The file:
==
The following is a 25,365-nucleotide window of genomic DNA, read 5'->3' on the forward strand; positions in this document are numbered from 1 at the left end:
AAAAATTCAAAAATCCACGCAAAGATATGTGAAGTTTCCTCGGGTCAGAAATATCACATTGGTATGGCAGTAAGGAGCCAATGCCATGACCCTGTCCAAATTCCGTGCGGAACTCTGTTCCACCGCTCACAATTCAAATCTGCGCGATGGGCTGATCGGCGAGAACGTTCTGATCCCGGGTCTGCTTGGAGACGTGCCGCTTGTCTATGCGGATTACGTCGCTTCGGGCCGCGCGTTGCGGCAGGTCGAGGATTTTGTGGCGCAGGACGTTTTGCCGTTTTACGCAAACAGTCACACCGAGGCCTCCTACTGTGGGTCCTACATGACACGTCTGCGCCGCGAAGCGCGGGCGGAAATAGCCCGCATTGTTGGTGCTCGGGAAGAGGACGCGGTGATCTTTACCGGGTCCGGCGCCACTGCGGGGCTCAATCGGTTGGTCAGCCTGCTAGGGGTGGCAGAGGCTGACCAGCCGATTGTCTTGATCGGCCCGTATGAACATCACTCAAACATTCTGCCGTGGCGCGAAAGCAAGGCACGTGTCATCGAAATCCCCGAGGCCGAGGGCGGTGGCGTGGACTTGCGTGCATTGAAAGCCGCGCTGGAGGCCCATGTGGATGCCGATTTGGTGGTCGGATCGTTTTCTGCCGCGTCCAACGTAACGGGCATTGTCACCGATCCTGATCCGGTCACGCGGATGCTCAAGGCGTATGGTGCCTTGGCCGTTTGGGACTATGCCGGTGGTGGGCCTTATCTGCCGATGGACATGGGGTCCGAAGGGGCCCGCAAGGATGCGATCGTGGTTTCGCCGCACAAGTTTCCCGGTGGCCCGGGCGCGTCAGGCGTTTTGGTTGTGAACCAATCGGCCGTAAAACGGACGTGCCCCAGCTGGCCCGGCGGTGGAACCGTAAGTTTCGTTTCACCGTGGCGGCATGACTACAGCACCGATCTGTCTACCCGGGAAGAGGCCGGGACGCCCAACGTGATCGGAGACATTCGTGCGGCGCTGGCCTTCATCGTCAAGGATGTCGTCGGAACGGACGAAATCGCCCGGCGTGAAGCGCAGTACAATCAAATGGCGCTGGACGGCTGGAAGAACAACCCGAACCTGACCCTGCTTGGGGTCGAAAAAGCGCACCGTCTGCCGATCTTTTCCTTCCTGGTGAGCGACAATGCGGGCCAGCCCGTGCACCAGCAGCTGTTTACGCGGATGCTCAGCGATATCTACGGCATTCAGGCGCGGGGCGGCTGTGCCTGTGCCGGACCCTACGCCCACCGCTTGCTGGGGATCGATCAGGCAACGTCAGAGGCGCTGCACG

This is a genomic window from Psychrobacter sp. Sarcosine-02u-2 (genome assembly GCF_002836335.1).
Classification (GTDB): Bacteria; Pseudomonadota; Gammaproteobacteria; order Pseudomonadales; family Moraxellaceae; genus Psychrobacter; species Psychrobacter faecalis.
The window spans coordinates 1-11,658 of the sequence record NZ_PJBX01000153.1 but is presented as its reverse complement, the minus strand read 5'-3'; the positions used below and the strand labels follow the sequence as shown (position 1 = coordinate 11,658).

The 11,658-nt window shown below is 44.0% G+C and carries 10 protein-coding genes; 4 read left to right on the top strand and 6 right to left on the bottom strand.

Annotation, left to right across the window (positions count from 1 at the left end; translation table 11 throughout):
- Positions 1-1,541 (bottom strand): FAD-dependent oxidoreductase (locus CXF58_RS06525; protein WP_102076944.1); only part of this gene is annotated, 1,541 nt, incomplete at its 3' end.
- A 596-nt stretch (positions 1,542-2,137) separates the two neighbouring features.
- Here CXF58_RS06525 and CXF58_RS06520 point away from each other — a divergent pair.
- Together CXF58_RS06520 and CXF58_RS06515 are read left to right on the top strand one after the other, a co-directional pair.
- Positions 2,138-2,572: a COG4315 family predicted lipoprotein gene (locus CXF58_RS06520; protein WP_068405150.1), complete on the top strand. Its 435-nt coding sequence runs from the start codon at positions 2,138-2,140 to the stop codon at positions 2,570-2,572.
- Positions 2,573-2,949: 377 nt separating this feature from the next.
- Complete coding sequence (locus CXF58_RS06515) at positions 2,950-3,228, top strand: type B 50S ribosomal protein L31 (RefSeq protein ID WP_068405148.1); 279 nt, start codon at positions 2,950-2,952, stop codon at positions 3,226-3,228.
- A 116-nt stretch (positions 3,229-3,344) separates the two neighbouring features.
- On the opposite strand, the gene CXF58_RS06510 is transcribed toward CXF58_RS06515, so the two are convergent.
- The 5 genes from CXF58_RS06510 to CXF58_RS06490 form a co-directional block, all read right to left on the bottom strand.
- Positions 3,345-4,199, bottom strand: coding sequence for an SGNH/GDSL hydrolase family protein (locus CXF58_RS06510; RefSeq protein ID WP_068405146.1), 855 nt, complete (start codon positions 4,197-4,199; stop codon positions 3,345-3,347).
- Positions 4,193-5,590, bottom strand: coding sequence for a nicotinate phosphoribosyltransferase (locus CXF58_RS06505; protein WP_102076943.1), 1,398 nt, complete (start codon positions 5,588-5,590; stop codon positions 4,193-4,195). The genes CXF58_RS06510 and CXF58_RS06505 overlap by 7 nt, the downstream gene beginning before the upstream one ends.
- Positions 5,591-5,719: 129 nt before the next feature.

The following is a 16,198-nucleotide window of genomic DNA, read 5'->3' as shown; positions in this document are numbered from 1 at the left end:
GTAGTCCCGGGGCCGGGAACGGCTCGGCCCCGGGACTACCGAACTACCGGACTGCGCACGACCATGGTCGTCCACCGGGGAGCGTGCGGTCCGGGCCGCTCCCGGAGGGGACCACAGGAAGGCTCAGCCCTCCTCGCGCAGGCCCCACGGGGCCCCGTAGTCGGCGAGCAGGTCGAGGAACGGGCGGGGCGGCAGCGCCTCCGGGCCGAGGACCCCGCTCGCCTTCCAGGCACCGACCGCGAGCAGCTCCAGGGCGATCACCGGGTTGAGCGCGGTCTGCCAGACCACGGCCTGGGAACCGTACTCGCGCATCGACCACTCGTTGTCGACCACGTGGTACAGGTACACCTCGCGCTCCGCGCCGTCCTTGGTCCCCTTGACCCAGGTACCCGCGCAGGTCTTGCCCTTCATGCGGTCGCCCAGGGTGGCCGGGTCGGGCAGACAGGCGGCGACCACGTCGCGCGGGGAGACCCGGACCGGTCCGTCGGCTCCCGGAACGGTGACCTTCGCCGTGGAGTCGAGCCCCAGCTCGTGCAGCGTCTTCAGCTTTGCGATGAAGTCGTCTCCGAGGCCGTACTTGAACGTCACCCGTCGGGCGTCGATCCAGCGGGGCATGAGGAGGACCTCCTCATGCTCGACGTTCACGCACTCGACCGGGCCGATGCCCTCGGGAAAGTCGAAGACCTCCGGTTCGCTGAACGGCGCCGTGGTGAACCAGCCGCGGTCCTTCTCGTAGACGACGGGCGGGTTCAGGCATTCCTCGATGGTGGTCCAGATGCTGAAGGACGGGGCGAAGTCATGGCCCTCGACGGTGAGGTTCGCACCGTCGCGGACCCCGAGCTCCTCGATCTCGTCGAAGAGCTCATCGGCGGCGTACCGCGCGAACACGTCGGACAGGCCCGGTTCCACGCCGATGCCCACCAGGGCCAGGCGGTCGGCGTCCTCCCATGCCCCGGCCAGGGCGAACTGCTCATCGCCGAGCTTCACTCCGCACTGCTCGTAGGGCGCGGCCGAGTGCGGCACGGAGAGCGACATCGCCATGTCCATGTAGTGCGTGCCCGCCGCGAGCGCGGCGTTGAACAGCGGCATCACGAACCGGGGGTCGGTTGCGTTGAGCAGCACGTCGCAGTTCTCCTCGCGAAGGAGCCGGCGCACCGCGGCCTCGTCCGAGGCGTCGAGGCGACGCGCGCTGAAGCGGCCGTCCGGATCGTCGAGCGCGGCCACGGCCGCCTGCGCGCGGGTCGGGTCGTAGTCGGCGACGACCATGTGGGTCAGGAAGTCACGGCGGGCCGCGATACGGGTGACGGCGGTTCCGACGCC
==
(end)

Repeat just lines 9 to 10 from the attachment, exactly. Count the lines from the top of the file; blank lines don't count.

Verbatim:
- A 596-nt stretch (positions 1,542-2,137) separates the two neighbouring features.
- Here CXF58_RS06525 and CXF58_RS06520 point away from each other — a divergent pair.